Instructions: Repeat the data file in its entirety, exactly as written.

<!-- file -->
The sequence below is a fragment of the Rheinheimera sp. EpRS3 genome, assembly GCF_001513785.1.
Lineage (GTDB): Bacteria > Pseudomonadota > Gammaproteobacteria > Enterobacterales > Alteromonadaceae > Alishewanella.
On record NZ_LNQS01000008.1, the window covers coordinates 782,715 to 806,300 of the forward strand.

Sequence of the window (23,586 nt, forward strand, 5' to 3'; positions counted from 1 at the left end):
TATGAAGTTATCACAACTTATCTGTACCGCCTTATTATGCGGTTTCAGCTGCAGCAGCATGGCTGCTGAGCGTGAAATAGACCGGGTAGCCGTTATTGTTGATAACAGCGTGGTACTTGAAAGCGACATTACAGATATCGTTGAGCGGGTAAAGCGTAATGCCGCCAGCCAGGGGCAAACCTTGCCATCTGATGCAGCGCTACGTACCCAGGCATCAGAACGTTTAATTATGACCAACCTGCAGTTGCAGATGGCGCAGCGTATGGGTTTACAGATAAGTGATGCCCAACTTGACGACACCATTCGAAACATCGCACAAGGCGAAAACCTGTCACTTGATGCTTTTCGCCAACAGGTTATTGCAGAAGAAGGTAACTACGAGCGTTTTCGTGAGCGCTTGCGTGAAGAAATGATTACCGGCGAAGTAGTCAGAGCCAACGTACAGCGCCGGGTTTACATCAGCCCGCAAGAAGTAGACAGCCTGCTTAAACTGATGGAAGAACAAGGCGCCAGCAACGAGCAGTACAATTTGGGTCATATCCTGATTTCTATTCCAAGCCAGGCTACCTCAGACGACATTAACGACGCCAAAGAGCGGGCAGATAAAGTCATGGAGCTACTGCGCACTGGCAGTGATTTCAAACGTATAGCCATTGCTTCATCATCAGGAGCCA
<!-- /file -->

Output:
The sequence below is a fragment of the Rheinheimera sp. EpRS3 genome, assembly GCF_001513785.1.
Lineage (GTDB): Bacteria > Pseudomonadota > Gammaproteobacteria > Enterobacterales > Alteromonadaceae > Alishewanella.
On record NZ_LNQS01000008.1, the window covers coordinates 782,715 to 806,300 of the forward strand.

Sequence of the window (23,586 nt, forward strand, 5' to 3'; positions counted from 1 at the left end):
TATGAAGTTATCACAACTTATCTGTACCGCCTTATTATGCGGTTTCAGCTGCAGCAGCATGGCTGCTGAGCGTGAAATAGACCGGGTAGCCGTTATTGTTGATAACAGCGTGGTACTTGAAAGCGACATTACAGATATCGTTGAGCGGGTAAAGCGTAATGCCGCCAGCCAGGGGCAAACCTTGCCATCTGATGCAGCGCTACGTACCCAGGCATCAGAACGTTTAATTATGACCAACCTGCAGTTGCAGATGGCGCAGCGTATGGGTTTACAGATAAGTGATGCCCAACTTGACGACACCATTCGAAACATCGCACAAGGCGAAAACCTGTCACTTGATGCTTTTCGCCAACAGGTTATTGCAGAAGAAGGTAACTACGAGCGTTTTCGTGAGCGCTTGCGTGAAGAAATGATTACCGGCGAAGTAGTCAGAGCCAACGTACAGCGCCGGGTTTACATCAGCCCGCAAGAAGTAGACAGCCTGCTTAAACTGATGGAAGAACAAGGCGCCAGCAACGAGCAGTACAATTTGGGTCATATCCTGATTTCTATTCCAAGCCAGGCTACCTCAGACGACATTAACGACGCCAAAGAGCGGGCAGATAAAGTCATGGAGCTACTGCGCACTGGCAGTGATTTCAAACGTATAGCCATTGCTTCATCATCAGGAGCCA